COVID-19: Essential Information

Max Ward

Associate Professor of History

Japan, East Asia, Social Theory

 work(802) 443-5682
 Fall 2020: Please email. Zoom by appt.
 Axinn Center 342

Max Ward teaches Japanese and East Asian history, with special emphasis on social theory, ideology and political thought. He received his PhD from New York University in 2011 and his Bachelors from the University of California, Berkeley in 1999.

Ward's primary research focuses on the intersection between ideology and state power in modern Japan. His first book titled Thought Crime: Ideology and State Power in Interwar Japan (Duke University Press 2019) analyzes the imperial state’s policies to rehabilitate political criminals in the Japanese Empire during the 1930s. His second book project explores the transformations in police power in postwar Japan, including how policing was re-conceptualized, practiced by various institutions beyond formal police agencies, and represented in popular culture. In addition to his research on state power, he has also written/presented on a wide-range of topics, including postwar Japanese film, Kyoto school philosophy, Japanese imperialism in Korea, fascism as a global phenomenon, as well as postcolonial theory and the question of historical difference. His research has been awarded grants and fellowships from the National Endowment for the Humanities, Japan Foundation, Fulbright, and the Northeast Asia Council of the AAS, among others.

For CV and selected publications/papers please visit:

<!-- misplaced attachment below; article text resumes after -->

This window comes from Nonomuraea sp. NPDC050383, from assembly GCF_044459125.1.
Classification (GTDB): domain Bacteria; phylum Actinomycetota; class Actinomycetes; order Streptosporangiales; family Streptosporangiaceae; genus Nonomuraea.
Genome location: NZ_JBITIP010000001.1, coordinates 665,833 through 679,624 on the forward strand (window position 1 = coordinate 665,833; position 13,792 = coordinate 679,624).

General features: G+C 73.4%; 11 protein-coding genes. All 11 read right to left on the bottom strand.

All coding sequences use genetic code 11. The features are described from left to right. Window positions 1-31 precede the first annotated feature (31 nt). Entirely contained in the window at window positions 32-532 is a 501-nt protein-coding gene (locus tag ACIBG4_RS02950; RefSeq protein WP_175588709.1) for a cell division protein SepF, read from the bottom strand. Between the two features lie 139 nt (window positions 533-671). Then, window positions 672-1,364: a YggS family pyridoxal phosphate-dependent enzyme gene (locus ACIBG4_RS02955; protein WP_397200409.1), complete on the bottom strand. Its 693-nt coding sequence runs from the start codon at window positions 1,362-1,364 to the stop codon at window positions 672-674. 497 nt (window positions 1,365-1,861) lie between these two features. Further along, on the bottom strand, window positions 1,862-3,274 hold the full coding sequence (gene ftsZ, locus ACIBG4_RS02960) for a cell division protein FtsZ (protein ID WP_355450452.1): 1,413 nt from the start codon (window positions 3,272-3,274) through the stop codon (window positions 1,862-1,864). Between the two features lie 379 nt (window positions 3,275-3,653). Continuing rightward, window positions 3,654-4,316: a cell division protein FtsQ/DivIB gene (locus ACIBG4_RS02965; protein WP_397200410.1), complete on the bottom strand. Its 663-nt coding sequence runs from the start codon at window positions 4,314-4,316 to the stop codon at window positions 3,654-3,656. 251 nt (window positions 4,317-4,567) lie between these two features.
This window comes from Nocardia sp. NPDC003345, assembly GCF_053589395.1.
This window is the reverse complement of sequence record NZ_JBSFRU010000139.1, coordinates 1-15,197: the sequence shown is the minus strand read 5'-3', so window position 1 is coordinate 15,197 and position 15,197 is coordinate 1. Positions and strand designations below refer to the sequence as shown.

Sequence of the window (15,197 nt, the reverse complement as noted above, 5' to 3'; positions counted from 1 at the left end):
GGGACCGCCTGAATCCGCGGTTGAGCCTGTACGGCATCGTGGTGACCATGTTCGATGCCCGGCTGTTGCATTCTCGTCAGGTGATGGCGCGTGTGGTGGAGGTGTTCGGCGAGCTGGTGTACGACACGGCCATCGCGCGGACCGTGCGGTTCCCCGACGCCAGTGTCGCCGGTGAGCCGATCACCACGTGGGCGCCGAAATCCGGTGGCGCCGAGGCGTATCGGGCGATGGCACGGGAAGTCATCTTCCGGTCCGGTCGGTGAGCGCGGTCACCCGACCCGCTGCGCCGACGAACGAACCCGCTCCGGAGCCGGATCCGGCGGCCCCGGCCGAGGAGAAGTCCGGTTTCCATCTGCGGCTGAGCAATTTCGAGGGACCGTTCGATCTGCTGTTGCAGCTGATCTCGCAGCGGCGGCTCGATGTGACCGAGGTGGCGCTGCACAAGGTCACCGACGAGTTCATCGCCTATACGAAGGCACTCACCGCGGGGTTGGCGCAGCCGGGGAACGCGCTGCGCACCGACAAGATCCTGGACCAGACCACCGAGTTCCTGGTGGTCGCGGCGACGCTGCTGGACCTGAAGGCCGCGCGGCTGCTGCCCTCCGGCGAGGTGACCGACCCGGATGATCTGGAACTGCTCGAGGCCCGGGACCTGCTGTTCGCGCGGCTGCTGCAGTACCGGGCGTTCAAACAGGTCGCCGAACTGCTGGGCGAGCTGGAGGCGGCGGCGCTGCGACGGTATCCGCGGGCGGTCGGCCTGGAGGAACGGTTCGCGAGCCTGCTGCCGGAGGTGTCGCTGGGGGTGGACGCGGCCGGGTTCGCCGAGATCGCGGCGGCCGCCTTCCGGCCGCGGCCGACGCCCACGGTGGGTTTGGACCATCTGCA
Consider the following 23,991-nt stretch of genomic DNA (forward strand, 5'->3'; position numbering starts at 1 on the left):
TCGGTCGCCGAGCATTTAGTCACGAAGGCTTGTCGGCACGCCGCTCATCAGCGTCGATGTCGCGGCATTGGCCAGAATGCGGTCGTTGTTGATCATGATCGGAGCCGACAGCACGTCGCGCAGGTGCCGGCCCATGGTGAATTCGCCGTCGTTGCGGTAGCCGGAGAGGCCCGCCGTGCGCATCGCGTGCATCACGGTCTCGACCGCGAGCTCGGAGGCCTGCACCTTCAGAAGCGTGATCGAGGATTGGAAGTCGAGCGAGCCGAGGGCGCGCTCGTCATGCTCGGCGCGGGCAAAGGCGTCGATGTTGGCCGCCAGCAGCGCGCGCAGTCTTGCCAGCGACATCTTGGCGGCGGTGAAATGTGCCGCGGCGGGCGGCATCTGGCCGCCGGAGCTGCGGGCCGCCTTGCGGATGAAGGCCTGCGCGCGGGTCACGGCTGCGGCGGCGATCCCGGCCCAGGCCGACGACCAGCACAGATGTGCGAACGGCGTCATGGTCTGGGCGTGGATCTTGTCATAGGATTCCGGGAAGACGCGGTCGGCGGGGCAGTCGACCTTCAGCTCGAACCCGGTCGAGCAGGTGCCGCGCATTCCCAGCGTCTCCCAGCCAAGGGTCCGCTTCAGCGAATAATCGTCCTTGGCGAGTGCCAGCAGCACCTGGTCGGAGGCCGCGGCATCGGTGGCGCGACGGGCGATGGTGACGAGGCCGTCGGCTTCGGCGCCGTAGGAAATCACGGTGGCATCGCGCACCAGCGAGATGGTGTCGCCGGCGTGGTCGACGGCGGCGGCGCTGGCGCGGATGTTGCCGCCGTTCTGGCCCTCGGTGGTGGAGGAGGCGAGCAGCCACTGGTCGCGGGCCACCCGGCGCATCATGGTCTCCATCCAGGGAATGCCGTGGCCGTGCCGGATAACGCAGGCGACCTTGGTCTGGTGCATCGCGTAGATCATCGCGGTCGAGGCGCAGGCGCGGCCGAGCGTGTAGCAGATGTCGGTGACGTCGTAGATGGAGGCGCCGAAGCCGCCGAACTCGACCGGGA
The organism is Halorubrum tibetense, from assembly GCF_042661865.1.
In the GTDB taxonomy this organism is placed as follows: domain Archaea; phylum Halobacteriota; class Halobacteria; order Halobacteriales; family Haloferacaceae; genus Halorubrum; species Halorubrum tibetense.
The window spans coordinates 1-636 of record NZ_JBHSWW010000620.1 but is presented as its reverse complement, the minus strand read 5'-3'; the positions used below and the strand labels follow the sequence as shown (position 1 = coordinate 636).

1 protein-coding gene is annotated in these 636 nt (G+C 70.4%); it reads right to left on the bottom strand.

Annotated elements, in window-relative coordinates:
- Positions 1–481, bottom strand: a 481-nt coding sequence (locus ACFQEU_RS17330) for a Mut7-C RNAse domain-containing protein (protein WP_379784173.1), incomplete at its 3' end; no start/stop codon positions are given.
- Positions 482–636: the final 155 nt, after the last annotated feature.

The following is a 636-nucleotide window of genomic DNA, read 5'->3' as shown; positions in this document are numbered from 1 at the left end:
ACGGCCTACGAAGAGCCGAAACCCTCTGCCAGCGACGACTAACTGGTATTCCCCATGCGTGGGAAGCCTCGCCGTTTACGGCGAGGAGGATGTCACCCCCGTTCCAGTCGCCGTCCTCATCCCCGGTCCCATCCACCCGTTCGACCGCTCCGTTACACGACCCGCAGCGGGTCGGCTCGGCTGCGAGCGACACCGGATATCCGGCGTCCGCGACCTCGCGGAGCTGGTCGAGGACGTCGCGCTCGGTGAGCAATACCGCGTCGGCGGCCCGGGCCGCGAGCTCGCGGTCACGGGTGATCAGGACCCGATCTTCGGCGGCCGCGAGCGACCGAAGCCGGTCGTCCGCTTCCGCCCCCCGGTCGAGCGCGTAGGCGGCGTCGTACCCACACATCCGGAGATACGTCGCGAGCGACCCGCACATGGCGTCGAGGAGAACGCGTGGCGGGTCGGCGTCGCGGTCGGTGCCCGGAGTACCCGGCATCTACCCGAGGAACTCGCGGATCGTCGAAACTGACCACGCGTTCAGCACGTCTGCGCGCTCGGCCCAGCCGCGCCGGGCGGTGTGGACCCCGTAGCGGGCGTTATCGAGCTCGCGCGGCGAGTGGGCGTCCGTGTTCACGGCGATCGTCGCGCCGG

Course List: 

Courses offered in the past four years.
indicates offered in the current term
indicates offered in the upcoming term[s]

FYSE 1376 - Postwar Japan in Film and Lit.      

Postwar Japanese History in Film and Literature
In this seminar we will study the history of postwar Japan (1945 to the present), focusing on how literature and film have engaged the defining historical and political questions of this period. The seminar is organized around
specific themes, including: trauma and war memory, the Allied occupation, the cold war in East Asia, high economic growth in the 1960s, political protest, post-coloniality, and a resurgent nationalism. Students will learn postwar Japanese history while also considering the possibilities of persuing historical analysis through translated literature and narrative film. 3 hrs. sem. AAL CW HIS NOA

Fall 2016, Spring 2020, Fall 2020

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HIST 0235 / JAPN 0235 - History of Pre-Modern Japan      

History of Pre-Modern Japan
In this course we will explore the social, cultural, and institutional history of Japan from the eighth century up through the rise of the Tokugawa shogunate in the 17th century. The course is organized thematically to illuminate the different periods of Japanese history, including the imperial origin myth and Heian culture, the frontier and the rise of samurai government, localism and the warring states period, and finally the Tokugawa settlement and the paradoxes of centralized feudalism. Pre-1800. 3 hrs. lect/disc. AAL HIS NOA SOC

Fall 2016, Fall 2017, Fall 2018, Fall 2020